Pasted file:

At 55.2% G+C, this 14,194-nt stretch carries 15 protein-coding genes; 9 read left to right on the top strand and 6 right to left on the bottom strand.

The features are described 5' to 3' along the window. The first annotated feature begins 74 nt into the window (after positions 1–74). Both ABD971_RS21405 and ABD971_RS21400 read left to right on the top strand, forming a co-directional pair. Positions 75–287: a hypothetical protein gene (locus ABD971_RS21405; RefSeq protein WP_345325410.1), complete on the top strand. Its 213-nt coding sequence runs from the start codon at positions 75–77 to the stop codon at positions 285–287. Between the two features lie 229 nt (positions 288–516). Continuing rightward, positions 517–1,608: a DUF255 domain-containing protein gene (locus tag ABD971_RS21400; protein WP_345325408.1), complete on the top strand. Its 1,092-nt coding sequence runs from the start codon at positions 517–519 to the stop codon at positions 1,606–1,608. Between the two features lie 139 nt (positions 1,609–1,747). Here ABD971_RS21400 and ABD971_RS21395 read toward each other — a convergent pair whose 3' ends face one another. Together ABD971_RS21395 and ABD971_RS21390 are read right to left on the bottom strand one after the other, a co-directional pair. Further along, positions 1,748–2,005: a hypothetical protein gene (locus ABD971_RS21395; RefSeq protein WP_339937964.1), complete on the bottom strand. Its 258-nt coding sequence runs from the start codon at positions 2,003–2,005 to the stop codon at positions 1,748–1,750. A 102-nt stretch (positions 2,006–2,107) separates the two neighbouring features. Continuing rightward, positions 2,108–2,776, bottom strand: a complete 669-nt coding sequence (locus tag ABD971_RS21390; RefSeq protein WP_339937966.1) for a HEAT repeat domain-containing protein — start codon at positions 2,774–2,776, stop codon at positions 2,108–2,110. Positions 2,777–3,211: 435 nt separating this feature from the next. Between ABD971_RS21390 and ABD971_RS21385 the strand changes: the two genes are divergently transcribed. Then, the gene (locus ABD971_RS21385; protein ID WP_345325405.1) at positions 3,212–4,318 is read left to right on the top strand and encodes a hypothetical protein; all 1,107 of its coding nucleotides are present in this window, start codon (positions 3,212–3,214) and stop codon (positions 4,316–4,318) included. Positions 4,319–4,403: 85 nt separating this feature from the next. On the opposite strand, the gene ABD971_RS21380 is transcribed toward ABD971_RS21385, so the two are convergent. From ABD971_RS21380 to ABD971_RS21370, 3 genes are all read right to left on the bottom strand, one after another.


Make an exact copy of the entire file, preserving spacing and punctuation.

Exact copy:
At 55.2% G+C, this 14,194-nt stretch carries 15 protein-coding genes; 9 read left to right on the top strand and 6 right to left on the bottom strand.

The features are described 5' to 3' along the window. The first annotated feature begins 74 nt into the window (after positions 1–74). Both ABD971_RS21405 and ABD971_RS21400 read left to right on the top strand, forming a co-directional pair. Positions 75–287: a hypothetical protein gene (locus ABD971_RS21405; RefSeq protein WP_345325410.1), complete on the top strand. Its 213-nt coding sequence runs from the start codon at positions 75–77 to the stop codon at positions 285–287. Between the two features lie 229 nt (positions 288–516). Continuing rightward, positions 517–1,608: a DUF255 domain-containing protein gene (locus tag ABD971_RS21400; protein WP_345325408.1), complete on the top strand. Its 1,092-nt coding sequence runs from the start codon at positions 517–519 to the stop codon at positions 1,606–1,608. Between the two features lie 139 nt (positions 1,609–1,747). Here ABD971_RS21400 and ABD971_RS21395 read toward each other — a convergent pair whose 3' ends face one another. Together ABD971_RS21395 and ABD971_RS21390 are read right to left on the bottom strand one after the other, a co-directional pair. Further along, positions 1,748–2,005: a hypothetical protein gene (locus ABD971_RS21395; RefSeq protein WP_339937964.1), complete on the bottom strand. Its 258-nt coding sequence runs from the start codon at positions 2,003–2,005 to the stop codon at positions 1,748–1,750. A 102-nt stretch (positions 2,006–2,107) separates the two neighbouring features. Continuing rightward, positions 2,108–2,776, bottom strand: a complete 669-nt coding sequence (locus tag ABD971_RS21390; RefSeq protein WP_339937966.1) for a HEAT repeat domain-containing protein — start codon at positions 2,774–2,776, stop codon at positions 2,108–2,110. Positions 2,777–3,211: 435 nt separating this feature from the next. Between ABD971_RS21390 and ABD971_RS21385 the strand changes: the two genes are divergently transcribed. Then, the gene (locus ABD971_RS21385; protein ID WP_345325405.1) at positions 3,212–4,318 is read left to right on the top strand and encodes a hypothetical protein; all 1,107 of its coding nucleotides are present in this window, start codon (positions 3,212–3,214) and stop codon (positions 4,316–4,318) included. Positions 4,319–4,403: 85 nt separating this feature from the next. On the opposite strand, the gene ABD971_RS21380 is transcribed toward ABD971_RS21385, so the two are convergent. From ABD971_RS21380 to ABD971_RS21370, 3 genes are all read right to left on the bottom strand, one after another.